While no one can question that social networking has become a huge business, with a lot of money behind it, one of the toughest challenge for the sites’ owners is monetising them. Facebook is now trying a new method, with its own gift cards. However they don’t function quite like you’d expect them to.
Normally a gift card is bought by an ageing relative of yours and given to you on Christmas. It lets you spend X amount of pounds in whatever shop it was purchased in. However Facebook does things differently. When you buy a “Facebook Card,” from the “Facebook Store”, you can’t actually use it on Facebook. Instead, the purchaser loads it up like a pre-paid debit card, but also has to specify how much the recipient can spend at individual outlets. So it has more functionality than a traditional gift card, but requires the buyer to be a mind reader – or at least know who they’re buying it for very well.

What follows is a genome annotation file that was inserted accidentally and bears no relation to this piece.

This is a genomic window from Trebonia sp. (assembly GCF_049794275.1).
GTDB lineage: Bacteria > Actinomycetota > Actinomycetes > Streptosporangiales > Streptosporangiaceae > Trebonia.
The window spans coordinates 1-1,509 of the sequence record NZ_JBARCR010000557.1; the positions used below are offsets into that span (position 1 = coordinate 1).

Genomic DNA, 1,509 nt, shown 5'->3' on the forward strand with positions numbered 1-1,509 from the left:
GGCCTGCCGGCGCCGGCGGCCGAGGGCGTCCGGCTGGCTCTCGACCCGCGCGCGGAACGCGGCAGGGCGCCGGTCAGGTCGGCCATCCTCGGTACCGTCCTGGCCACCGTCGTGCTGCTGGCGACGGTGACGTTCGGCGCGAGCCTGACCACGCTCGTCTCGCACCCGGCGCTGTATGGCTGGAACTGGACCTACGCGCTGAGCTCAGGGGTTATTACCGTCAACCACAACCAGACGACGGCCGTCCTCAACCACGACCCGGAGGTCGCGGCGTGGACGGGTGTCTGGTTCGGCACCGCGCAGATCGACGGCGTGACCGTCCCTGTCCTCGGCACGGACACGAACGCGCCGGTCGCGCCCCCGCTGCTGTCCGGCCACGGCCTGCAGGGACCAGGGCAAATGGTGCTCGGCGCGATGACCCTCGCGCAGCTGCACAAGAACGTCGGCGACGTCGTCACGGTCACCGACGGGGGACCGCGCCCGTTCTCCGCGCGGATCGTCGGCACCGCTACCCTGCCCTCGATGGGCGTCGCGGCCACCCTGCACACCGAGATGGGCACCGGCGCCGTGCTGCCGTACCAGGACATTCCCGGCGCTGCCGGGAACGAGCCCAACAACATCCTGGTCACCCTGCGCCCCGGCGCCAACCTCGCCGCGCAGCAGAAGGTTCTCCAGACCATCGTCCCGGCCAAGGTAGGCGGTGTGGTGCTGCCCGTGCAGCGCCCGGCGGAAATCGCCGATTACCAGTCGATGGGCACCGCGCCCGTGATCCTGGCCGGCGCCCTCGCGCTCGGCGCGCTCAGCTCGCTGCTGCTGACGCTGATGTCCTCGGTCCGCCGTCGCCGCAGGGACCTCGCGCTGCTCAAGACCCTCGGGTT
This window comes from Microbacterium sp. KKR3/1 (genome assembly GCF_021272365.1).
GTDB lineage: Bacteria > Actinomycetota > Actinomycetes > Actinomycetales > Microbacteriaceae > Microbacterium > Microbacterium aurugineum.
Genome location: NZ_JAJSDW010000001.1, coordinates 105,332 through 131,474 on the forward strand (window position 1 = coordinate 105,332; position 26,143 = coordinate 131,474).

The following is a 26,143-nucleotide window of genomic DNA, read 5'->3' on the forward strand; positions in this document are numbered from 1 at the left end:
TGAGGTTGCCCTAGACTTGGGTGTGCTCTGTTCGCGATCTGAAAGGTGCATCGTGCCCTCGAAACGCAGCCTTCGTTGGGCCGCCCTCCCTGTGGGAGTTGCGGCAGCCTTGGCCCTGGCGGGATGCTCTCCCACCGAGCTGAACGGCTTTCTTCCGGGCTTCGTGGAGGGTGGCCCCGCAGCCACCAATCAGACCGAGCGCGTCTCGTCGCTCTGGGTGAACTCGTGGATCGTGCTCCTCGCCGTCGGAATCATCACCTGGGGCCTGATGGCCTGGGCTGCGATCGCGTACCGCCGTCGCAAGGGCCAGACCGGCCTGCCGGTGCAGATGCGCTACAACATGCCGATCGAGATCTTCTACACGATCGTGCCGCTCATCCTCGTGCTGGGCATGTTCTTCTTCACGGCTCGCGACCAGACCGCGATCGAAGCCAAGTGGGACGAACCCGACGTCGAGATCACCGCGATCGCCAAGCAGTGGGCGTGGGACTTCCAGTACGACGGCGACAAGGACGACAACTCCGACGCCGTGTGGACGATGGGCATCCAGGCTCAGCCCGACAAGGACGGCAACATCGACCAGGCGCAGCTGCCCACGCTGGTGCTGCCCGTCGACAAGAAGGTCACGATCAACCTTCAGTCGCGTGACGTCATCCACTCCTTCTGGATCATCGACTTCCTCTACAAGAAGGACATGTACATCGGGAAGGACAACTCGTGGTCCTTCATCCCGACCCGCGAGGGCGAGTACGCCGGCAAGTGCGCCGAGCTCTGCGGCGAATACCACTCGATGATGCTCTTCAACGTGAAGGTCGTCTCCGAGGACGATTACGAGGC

You would assume if the buyer of a gift card knew the person they were buying it for well enough, then they’d actually buy them a gift, instead of getting them a card that lets them buy gifts.
Oh, and take a guess at the names of the only four shops that you can spend this card at. As a British consumer, you’ve probably never heard of half of them, I know I certainly haven’t: Target, Sephora, Jamba Juice and Olive Garden. Fortunately Wired spelled it out for me. You have a make up store, a general goods outlet, one smoothie maker and an Italian restaurant.
KitGuru Sayts: What exactly do any of these businesses have in common? Besides being the only ones to agree to Facebook’s gift card scheme? Nothing as far as I can tell.